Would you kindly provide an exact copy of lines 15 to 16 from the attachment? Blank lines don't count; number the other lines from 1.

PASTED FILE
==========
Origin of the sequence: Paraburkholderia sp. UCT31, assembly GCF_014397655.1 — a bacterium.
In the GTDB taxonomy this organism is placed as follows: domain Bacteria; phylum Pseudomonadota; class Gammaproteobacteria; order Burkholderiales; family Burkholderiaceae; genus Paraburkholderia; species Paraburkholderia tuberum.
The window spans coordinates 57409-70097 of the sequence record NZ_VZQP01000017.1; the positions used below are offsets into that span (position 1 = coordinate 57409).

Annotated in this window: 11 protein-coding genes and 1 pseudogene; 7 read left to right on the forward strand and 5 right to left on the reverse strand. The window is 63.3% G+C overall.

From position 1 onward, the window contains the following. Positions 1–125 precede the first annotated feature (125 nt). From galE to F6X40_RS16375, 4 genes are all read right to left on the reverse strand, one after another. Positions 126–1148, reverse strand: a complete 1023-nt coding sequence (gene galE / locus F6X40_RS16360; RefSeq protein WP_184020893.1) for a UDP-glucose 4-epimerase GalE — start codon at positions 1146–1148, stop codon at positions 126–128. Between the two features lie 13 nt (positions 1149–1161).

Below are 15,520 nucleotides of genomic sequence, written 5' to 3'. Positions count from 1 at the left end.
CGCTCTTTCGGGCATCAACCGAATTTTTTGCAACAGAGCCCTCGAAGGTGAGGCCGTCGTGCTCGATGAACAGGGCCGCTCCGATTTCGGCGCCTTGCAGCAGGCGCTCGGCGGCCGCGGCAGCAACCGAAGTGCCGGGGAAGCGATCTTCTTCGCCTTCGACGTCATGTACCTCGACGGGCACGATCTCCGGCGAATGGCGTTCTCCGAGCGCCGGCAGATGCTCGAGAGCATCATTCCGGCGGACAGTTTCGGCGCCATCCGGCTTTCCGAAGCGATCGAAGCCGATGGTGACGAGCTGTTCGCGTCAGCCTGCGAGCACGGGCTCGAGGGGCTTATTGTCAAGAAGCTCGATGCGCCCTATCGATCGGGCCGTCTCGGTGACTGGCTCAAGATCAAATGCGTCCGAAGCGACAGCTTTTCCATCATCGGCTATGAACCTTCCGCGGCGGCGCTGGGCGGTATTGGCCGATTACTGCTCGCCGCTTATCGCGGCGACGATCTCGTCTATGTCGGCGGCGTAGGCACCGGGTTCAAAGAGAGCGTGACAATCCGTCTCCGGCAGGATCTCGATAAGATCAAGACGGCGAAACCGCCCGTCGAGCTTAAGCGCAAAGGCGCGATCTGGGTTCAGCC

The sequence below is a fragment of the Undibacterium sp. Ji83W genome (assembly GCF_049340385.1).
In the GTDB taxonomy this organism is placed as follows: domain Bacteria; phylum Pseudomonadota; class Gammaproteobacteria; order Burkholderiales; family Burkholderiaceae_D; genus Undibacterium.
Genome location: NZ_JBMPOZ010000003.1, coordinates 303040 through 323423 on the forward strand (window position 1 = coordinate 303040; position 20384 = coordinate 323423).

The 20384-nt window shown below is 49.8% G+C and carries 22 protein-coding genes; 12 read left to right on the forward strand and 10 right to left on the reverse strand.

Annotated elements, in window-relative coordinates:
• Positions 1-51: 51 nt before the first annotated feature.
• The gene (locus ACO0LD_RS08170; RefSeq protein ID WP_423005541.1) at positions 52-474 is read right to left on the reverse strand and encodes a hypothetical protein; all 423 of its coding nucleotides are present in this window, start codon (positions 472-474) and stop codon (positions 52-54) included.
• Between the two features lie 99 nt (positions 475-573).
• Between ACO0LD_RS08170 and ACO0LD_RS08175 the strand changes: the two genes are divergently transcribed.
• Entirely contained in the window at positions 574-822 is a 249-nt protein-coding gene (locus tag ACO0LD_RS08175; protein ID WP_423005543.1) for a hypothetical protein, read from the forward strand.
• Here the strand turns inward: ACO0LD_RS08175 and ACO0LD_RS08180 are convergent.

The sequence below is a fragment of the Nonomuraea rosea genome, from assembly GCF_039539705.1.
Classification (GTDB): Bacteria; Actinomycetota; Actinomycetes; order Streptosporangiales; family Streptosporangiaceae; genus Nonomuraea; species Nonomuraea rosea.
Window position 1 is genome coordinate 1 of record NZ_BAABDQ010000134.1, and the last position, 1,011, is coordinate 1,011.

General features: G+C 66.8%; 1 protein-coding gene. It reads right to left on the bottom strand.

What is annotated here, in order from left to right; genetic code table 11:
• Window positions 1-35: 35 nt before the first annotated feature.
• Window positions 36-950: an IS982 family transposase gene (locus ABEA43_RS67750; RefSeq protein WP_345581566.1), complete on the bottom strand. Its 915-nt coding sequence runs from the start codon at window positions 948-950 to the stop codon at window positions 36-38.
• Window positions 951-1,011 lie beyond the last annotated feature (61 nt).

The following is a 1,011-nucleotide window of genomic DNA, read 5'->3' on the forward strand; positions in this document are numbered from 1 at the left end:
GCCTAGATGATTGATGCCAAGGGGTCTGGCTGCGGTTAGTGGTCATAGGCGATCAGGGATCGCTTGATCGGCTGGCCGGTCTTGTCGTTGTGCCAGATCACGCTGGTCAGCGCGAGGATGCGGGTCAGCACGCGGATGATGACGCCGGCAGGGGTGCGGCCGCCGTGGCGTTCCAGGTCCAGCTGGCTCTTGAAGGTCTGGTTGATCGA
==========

• Between the two features lie 99 nt (positions 475-573).
• Between ACO0LD_RS08170 and ACO0LD_RS08175 the strand changes: the two genes are divergently transcribed.